Brown onions, celery, and carrots in margarine. Add garlic. When cooked, add every else and boil until done. Remove cloves and bay leaves and puree the soup with an immersion blender. Remember what I told you about regular blenders. Also remember that time I made soup and someone ate the bay leaves thinking they were part of it.


  • 1 1/2 c flour (half bread flour half whole wheat, because you haven’t been to the store in weeks)
  • 2 tsp baking powder
  • 1/2 tsp salt
  • 1/4 shortening
  • 3/4 c unsweetened, unflavored non-dairy milk (this is the only kind I use)
  • 1 tbsp cider vinegar

Put dry ingredients together, and vinegar in milk. Smoosh the shortening into the dry ingredients with your hands. You don’t have to worry about temperature like you do with biscuits and pie crust because these are delicious doughy.  Make sure the pureed soup is simmering, but on very low heat. Mix the milk stuff into the flour and drop little spoonfuls of the dough directly into the soup. It will probably take up the entire surface, and also look like it’s going to dissolve and ruin everything, but it won’t. Cover the soup and dumplings, and leave it alone for 15-20 minutes. Don’t worry about stirring the soup. Yes, it will sort of stick to the bottom of the pan a little, but not terribly.

After 15-20 minutes, you’ll look into the pot and the dumplings will have, miraculously, visibly solidified. Turn off the heat and let the soup cool for a bit. It’s going to smell amazing, but it’s been boiling for a minute now and you’ll need those taste buds unscalded in order to enjoy it. You’ll find the dumplings tangy, chewy, and so wonderful smothered in creamy, savory soup. Secretly, I hope your weather gets as crappy as ours has been, just so you have an excuse to try it.

Tasty Bedfellows: Cabbage and Mushrooms in Pie


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I have a feeling that the reason most vegan blogs exist with their normal, pretty food, is to overcome the cultural burden of lentil loaf. The 70s were a weird time for all of us (I personally found non-existence very weird), and the vegetarian food was… not so great maybe.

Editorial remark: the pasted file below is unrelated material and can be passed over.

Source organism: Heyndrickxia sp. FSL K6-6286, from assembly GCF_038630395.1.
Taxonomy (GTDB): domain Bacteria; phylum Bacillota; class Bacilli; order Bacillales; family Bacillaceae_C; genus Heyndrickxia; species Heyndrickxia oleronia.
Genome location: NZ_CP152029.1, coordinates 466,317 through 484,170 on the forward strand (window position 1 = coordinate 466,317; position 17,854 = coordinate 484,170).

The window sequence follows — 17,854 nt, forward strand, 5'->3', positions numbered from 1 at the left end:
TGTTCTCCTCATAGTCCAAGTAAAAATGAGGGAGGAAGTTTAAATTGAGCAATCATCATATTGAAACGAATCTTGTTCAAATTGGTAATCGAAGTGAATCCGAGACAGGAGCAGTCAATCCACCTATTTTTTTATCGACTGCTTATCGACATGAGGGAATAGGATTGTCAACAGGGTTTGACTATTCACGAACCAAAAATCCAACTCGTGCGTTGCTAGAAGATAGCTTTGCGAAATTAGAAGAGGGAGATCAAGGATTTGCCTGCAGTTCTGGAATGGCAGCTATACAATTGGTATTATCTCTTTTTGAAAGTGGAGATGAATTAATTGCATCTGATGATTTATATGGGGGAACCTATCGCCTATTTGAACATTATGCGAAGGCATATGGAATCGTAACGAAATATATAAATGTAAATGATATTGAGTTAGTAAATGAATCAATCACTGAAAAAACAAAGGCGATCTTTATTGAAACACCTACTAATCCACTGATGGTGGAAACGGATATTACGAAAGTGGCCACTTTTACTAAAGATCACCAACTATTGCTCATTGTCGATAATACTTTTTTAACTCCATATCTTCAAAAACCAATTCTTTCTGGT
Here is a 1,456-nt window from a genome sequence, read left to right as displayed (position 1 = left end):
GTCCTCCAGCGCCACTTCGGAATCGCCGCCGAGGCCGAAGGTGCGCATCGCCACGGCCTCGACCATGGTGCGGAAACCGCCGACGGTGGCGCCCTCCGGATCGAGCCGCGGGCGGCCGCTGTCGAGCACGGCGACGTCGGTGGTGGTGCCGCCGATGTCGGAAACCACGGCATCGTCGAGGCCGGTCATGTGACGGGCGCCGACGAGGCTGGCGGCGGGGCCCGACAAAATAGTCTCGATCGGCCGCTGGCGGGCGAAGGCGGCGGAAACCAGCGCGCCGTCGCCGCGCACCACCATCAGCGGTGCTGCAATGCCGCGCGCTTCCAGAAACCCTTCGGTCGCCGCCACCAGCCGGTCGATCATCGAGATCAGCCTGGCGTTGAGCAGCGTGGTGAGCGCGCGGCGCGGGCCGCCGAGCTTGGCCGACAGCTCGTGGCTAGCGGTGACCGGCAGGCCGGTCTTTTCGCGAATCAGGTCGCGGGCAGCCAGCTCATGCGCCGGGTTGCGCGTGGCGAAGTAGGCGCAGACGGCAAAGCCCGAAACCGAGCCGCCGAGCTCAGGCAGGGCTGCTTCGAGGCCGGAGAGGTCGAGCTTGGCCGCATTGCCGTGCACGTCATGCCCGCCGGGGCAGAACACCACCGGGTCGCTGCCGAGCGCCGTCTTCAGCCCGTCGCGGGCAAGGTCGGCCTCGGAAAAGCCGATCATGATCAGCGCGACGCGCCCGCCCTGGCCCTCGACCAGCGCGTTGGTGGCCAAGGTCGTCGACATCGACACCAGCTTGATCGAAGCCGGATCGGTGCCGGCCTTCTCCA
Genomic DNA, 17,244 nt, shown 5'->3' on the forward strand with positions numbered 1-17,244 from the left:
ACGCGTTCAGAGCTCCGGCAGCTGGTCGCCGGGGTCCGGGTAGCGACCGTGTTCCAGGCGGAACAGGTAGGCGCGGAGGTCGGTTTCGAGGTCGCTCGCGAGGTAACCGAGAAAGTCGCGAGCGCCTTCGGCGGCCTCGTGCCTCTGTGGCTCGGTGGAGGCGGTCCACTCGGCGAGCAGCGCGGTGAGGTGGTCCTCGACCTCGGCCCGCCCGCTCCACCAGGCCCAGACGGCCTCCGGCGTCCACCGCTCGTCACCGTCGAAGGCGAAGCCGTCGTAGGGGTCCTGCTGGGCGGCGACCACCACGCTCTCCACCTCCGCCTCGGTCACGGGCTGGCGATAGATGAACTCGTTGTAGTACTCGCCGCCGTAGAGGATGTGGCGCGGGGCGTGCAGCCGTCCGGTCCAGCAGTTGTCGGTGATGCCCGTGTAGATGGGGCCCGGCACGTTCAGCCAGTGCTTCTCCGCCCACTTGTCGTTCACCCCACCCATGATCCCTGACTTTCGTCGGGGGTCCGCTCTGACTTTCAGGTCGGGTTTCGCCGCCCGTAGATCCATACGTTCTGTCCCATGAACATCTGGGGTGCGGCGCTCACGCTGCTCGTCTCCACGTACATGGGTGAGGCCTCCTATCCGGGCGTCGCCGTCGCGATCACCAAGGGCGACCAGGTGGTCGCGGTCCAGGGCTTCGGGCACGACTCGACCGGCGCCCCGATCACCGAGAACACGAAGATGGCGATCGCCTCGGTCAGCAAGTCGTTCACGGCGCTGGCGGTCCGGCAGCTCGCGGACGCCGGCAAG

Of course, that isn’t universally true, which is why I have a recipe for you now. It’s inspired by a cookbook I stole from my dad: The Vegetarian Epicure. No you cannot have it back, Dad.

In the book this recipe is referred to as Russian Vegetable Pie, which makes sense if you’re familiar with cabbage kulebyaka (coulibiac), but not super informative if you’re not. So, I will be calling this cabbage and mushroom pie, because that’s pretty much what it is when you veganize it. Don’t worry, it’s still insanely tasty for a thing of such few and humble ingredients.

Cabbage and Mushroom Pie


  • 2 c flour
  • 2 tsp salt (or 1 tsp if you use margarine as your fat)
  • 2/3 c shortening or margarine
  • ice water


  • 1 small green cabbage, shredded thicker than cole slaw
  • 1 1/2 medium onions, chopped
  • 1 1/2 pints of crimini mushrooms, sliced
  • 1 tsp each dry marjoram, tarragon, and basil
  • fake cream cheese (homemade is fine here, but reduce the lemon in that recipe)
  • salt n’ peppa
  • margarine

Mix the dry ingredients for the crust and put them and your solid fat into the freezer. Like biscuits, pie crust turns out a billion times better when the ingredients are cold. Pull your cream cheese out of the fridge to warm up for later. Then, start cooking the onions with margarine in a really big pan (you will be adding ALL the cabbage later).